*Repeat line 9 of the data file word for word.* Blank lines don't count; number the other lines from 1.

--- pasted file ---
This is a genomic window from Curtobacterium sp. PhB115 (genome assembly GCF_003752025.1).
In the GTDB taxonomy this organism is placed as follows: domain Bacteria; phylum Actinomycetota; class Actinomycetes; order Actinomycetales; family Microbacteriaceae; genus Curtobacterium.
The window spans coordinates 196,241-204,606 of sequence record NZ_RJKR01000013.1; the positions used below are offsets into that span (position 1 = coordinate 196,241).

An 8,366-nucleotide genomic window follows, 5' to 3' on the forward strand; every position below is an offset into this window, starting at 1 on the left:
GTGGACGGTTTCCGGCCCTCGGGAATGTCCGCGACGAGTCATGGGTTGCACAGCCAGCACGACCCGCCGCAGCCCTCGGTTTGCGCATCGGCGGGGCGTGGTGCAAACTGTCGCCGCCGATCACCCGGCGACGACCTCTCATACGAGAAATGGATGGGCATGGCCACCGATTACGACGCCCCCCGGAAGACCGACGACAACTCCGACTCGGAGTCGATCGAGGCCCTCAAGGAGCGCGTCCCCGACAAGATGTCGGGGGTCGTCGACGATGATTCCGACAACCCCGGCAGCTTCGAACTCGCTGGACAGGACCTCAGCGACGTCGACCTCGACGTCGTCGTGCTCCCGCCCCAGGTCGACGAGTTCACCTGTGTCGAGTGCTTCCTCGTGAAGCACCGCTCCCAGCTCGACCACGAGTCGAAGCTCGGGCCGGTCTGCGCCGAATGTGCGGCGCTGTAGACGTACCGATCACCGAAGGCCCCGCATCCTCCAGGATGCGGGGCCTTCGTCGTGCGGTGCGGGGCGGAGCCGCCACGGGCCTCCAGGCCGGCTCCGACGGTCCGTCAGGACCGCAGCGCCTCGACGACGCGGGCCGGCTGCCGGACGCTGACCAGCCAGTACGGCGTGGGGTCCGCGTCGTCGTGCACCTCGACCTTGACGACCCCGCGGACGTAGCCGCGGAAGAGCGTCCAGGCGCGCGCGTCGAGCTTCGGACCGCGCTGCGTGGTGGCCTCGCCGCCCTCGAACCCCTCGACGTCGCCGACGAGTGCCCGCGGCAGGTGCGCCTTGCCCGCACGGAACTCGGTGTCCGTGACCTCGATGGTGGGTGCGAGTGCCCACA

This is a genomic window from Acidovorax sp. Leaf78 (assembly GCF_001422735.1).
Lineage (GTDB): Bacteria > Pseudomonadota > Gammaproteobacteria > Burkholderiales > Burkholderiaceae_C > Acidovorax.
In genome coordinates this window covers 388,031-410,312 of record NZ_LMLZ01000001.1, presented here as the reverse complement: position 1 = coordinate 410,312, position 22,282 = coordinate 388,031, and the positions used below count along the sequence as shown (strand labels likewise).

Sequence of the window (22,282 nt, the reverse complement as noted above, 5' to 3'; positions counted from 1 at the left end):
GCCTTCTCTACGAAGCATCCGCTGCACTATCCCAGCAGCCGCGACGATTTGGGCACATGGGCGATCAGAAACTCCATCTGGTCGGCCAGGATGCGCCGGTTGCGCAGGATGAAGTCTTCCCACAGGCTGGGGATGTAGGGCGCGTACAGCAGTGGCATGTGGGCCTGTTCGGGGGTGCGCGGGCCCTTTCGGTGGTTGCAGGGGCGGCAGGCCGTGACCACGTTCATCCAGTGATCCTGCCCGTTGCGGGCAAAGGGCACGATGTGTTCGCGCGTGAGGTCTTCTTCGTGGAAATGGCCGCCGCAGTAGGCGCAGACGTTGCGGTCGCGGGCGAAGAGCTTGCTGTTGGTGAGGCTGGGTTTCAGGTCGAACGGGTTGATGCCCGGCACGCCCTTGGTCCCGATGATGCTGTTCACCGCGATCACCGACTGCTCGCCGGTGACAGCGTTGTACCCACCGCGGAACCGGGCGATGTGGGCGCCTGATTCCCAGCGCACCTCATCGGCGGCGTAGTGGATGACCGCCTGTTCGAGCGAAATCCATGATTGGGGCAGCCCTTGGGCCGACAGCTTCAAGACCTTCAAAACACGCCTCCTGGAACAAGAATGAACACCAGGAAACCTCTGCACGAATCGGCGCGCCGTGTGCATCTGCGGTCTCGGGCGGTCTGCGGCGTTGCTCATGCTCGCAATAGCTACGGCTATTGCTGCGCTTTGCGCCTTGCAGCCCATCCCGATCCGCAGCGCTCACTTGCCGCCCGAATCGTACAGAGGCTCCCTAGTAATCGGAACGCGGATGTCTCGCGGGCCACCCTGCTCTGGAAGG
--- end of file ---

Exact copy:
Sequence of the window (22,282 nt, the reverse complement as noted above, 5' to 3'; positions counted from 1 at the left end):